Because we had so much existing VBScript code we migrated to VB.NET rather than C# or Java or Ruby. This minimised the amount of code change required (we enforce explicit and strict typing in the compiler, so there was a fair amount of work to do to get some of the code up to those standards, but that would have been required in any case).
We kept the migration work separate from the on-going site work. When migrating we didn’t add new features and we didn’t make database changes. When we were working on site changes we made them to the existing code, leaving it as ASP if necessary, rather than trying to migrate the code at the same time.
We focussed on specific things that we could clean-up in the code as part of the migration process. For example, we added an XHTML DOCTYPE to all pages and fixed any validation errors this highlighted. We moved all database code into separate classes. And, we created controls for common UI elements (in most cases replacing existing ASP include files). We also removed any code which was no longer being used, including entire “deadwood” pages which were no longer referenced.
To build confidence in this approach we started with our smaller sites: first SafeTrader and Old Friends followed by FindSomeone then finally Trade Me.
After each site was migrated we updated our plans based on what we’d learnt. The idea was to try and “learn early” where possible. For example, after the Old Friends migration we realised we would need a better solution for managing session data between ASP and ASP.NET, so we used the FindSomeone migration as a test of the solution we eventually used with Trade Me. The performance testing we did as part of the early migrations gave us confidence when it came time to migrate the larger sites.
We re-estimated as we went. By keeping track of how long it was taking to migrate each page we got accurate metrics which we fed into future estimates.
Finally, we created a bunch of new tools to support our changing dev process. For example, we created a simple tool we call “Release Manager” which hooks into our source control and is used to combine various code changes into packages which can then be deployed independently of our test and production environments. We created an automated process, using Nant, which manages our build and deploy, including associated database changes. More recently we implemented automated code quality tests and reports using FxCop, Nunit and Ncover. All of these mean that, for the first time, we can work on keeping the application itself in good shape as we implement new features.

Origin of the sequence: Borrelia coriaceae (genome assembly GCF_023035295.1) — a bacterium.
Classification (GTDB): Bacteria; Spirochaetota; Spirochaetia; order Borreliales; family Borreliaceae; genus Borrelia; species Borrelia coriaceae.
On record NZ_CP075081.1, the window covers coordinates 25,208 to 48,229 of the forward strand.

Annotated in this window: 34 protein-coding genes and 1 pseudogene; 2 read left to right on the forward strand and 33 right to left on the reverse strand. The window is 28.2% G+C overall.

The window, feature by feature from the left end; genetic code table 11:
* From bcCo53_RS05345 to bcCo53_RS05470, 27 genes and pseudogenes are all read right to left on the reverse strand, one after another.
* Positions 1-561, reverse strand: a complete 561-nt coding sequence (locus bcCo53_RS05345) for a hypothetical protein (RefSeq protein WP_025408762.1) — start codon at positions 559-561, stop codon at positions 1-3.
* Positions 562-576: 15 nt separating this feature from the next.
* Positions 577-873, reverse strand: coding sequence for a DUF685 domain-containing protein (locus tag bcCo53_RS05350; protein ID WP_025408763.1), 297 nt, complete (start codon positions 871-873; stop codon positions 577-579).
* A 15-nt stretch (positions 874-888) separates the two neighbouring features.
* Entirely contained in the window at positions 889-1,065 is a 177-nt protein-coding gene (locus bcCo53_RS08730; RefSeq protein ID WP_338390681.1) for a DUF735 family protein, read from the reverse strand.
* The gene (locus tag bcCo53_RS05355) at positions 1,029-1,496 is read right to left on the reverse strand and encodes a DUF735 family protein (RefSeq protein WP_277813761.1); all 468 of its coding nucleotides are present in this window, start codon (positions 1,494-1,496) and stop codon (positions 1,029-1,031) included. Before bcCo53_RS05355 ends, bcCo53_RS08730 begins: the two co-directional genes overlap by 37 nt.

This has been an exciting transformation. The migration was completed in good time, without major impact on the on-going development of the site – we made it look easy! We added four new developers to the team, all with prior .NET experience, and we got all of our existing dev team members involved in the project, giving them an opportunity to learn in the process. Having more people, along with process improvements and better tools, has enabled us to complete a lot more site improvements. We’re in good shape to tackle even more in the year ahead. We’ve even been pleasantly surprised by the positive impact on our platform, which has allowed us to reduce the number of web servers we use (there are more details in the Microsoft Case Study from mid last year, if you’re interested in this stuff).
As is the nature of this sort of change, we’ll never really finish. With the migration completed we’ve started to think about the next logical set of improvements. It will be exciting to see how much better we can make it.
If you’re interested in being part of this story, we’re always keen to hear from enthusiastic .NET developers. Send your CV to email@example.com.